A diabetic foot ulcer is an open sore or wound that occurs in about one quarter (25 percent) of patients with diabetes. They are commonly located on the bottom of the foot. These ulcers increase admission to the hospital and amputations, with about a quarter being admitted to hospital and a quarter of them having an amputation. Diabetes is the leading cause of non-traumatic lower extremity amputations and 85 percent of people who get an amputation had an ulcer first. Research has shown, however, that development of a foot ulcer is preventable, in most cases.
Anyone who has diabetes can develop a foot ulcer. Native Americans, African Americans, Hispanics, and older men are more likely to develop ulcers. People who use insulin are at higher risk of developing a foot ulcer, as are patients with diabetes-related kidney, eye, and heart disease. Being overweight and using alcohol and tobacco also play a role in the development of foot ulcers.
Ulcers form due to a combination of factors, such as lack of feeling in the foot, poor circulation, foot deformities, irritation (such as friction or pressure), and trauma, as well as duration of diabetes. Patients who have diabetes for many years can develop neuropathy, a reduced or complete lack of ability to feel pain in the feet due to nerve damage caused by elevated blood glucose levels over time. The nerve damage often can occur without pain, and one may not even be aware of the problem. Your podiatrist will test your feet for neuropathy with a simple, painless tool called a monofilament.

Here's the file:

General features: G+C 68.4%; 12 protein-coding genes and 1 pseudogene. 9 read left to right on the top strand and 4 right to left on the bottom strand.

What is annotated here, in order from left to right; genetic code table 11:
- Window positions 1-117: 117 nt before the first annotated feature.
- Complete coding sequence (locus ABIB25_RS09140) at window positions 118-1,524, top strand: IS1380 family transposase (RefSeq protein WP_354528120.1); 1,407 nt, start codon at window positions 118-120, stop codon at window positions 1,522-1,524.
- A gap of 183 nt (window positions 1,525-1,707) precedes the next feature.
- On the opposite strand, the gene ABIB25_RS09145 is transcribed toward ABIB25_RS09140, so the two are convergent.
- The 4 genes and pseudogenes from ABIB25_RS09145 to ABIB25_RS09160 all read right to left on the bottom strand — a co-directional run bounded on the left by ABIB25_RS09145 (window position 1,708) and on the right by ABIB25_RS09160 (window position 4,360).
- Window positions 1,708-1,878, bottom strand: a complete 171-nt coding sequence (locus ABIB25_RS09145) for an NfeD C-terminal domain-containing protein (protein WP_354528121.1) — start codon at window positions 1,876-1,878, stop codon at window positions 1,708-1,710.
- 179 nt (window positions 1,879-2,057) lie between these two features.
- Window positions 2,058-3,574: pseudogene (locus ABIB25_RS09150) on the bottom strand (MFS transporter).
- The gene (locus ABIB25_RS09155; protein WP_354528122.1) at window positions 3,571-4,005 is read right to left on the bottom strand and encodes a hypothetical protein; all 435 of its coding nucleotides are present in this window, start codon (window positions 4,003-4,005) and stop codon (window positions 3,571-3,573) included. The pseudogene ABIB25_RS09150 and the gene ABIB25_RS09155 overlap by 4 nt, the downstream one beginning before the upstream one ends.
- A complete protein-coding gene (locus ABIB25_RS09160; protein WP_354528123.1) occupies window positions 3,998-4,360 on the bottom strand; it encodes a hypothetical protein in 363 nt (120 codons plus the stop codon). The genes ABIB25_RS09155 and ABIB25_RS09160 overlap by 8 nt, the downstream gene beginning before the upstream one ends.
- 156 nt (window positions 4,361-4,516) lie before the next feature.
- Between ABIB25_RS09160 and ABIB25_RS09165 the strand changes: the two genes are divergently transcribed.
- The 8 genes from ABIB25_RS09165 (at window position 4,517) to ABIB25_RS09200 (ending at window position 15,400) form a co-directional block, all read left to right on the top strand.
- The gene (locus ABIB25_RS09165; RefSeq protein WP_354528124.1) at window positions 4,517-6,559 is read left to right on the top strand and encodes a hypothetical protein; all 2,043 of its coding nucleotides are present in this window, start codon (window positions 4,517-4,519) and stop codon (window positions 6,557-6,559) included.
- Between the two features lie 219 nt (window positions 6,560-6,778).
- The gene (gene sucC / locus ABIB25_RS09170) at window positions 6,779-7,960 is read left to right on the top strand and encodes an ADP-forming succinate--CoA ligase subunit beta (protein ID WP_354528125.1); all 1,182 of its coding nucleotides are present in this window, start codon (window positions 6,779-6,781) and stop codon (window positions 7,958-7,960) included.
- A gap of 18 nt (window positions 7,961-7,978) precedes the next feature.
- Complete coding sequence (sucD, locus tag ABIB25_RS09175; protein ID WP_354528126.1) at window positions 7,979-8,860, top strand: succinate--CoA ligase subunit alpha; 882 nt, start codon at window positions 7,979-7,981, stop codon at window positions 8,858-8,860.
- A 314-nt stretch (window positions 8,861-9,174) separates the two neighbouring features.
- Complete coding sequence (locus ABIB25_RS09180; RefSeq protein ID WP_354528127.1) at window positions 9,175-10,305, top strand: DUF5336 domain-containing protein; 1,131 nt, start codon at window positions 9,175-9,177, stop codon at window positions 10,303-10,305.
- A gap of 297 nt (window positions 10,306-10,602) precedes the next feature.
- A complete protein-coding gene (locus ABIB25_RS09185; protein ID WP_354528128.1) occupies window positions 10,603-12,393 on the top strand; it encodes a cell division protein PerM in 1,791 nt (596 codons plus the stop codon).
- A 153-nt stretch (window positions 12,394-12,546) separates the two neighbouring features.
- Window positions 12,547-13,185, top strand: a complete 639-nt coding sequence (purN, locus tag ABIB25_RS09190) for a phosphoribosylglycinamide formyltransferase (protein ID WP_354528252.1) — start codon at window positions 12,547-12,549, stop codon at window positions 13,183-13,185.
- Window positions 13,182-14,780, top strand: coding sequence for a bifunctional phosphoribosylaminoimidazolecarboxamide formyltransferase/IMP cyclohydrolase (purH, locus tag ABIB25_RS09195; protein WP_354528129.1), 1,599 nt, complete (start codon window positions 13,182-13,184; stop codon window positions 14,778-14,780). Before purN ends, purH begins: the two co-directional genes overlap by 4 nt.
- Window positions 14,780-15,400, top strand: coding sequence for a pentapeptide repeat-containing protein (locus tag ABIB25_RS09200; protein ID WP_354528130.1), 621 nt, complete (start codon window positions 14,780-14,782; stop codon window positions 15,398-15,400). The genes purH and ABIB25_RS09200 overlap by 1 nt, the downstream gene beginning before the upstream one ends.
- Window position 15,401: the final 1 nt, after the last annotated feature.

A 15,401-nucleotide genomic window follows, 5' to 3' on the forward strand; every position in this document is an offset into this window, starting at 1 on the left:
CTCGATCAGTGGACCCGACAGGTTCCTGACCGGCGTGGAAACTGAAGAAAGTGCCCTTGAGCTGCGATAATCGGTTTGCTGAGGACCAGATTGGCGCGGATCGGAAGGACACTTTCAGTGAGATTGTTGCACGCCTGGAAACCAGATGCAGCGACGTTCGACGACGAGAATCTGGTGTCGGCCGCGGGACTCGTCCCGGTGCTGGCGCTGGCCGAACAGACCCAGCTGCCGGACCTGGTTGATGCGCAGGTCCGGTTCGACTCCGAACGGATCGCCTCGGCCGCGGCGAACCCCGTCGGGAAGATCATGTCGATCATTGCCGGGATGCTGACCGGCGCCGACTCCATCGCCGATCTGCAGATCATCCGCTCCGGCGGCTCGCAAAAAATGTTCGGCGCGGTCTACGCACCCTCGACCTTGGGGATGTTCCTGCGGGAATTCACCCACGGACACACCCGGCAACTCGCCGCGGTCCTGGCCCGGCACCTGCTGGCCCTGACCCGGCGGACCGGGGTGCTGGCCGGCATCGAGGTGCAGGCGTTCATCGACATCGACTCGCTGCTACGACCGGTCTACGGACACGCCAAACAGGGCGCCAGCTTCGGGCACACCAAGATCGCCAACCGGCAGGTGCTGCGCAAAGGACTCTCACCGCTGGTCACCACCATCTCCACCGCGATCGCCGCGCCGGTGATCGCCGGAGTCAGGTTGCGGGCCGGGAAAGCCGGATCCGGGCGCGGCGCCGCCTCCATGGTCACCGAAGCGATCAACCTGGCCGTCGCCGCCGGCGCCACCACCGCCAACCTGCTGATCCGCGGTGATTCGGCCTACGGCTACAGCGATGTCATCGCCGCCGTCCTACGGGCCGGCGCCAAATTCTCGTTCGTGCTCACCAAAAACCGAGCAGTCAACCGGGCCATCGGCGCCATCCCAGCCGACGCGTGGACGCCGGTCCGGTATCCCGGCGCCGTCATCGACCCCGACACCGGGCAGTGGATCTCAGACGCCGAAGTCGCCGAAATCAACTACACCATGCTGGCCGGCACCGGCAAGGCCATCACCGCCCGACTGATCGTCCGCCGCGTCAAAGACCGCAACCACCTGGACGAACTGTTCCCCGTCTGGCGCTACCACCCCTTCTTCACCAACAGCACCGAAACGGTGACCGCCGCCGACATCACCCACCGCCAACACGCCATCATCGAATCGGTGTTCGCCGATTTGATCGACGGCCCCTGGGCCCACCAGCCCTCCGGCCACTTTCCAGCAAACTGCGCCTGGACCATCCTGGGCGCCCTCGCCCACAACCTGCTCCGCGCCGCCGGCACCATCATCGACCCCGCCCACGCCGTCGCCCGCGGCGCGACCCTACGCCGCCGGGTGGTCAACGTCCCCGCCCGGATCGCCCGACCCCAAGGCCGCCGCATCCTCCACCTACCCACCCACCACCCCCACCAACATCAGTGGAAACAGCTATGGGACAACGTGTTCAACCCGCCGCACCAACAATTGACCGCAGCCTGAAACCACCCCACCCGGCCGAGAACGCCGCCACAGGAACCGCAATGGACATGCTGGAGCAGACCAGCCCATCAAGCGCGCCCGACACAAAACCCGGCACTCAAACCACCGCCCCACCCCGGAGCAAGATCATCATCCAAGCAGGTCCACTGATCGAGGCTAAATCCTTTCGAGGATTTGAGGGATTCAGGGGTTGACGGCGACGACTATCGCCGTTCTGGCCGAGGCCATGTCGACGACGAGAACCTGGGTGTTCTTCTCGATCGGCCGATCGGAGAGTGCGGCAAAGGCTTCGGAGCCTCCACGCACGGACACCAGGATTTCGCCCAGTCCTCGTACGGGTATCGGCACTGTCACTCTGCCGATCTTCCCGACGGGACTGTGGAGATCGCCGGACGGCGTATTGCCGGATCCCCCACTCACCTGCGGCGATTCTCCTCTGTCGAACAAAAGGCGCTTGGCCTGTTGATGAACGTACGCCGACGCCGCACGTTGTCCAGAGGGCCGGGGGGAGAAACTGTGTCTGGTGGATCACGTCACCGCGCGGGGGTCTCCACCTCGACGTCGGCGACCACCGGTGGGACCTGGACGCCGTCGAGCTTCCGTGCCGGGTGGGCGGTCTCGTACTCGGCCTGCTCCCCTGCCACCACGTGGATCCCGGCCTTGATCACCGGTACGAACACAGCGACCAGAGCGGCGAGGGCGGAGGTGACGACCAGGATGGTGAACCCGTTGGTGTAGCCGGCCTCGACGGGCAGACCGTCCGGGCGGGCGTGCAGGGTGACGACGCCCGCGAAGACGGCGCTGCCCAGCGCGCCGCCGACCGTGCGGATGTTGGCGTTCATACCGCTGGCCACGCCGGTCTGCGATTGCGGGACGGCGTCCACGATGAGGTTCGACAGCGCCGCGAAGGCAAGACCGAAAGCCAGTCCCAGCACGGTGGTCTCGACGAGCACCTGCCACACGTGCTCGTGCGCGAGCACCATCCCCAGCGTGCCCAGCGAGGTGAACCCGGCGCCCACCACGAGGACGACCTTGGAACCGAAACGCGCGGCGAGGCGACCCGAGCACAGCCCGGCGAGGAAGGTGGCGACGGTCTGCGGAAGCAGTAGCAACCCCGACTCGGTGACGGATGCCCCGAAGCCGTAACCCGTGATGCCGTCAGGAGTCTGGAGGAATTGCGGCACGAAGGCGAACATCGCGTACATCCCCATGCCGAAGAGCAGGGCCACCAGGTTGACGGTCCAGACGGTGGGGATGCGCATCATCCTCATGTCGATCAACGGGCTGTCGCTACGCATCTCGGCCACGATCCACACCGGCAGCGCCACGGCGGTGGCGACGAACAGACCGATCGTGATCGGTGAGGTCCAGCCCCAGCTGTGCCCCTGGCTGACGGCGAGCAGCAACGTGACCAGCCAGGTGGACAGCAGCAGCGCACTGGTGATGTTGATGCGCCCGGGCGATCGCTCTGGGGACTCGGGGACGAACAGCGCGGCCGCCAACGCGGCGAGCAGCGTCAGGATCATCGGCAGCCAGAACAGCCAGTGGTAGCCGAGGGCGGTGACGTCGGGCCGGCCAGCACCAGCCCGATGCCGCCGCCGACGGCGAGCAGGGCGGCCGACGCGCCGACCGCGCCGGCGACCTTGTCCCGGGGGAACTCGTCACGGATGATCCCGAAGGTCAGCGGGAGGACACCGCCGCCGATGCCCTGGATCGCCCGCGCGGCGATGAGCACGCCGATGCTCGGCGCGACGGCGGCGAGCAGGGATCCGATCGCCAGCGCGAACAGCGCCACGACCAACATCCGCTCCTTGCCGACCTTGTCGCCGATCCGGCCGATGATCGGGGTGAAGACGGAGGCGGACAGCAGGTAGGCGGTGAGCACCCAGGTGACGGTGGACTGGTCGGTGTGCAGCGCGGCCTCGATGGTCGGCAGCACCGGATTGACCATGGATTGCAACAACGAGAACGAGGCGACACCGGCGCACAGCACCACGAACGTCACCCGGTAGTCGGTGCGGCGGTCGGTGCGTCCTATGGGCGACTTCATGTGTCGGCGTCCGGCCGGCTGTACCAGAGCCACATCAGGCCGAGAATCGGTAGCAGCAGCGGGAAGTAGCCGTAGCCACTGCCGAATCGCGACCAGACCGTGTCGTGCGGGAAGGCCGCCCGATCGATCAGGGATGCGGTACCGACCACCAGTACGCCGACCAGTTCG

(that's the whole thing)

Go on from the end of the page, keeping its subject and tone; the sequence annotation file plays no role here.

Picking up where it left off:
Vascular disease can complicate a foot ulcer, reducing the body’s ability to heal and increasing the risk for an infection. Elevations in blood glucose can reduce the body’s ability to fight off a potential infection and also slow healing.
Because many people who develop foot ulcers have lost the ability to feel pain, pain is not a common symptom. Many times, the first thing you may notice is some drainage on your socks. Redness and swelling may also be associated with the ulceration and, if it has progressed significantly, odor or a bad smell may be present.
When to visit a podiatrist
Once an ulcer is noticed, seek medical care immediately. Foot ulcers in patients with diabetes should be treated quickly to reduce the risk of infection and amputation, improve function and quality of life, and reduce healthcare costs.
Diagnosis and treatment
The primary goal in the treatment of foot ulcers is to obtain healing as soon as possible. The faster the healing, the less chance for an infection.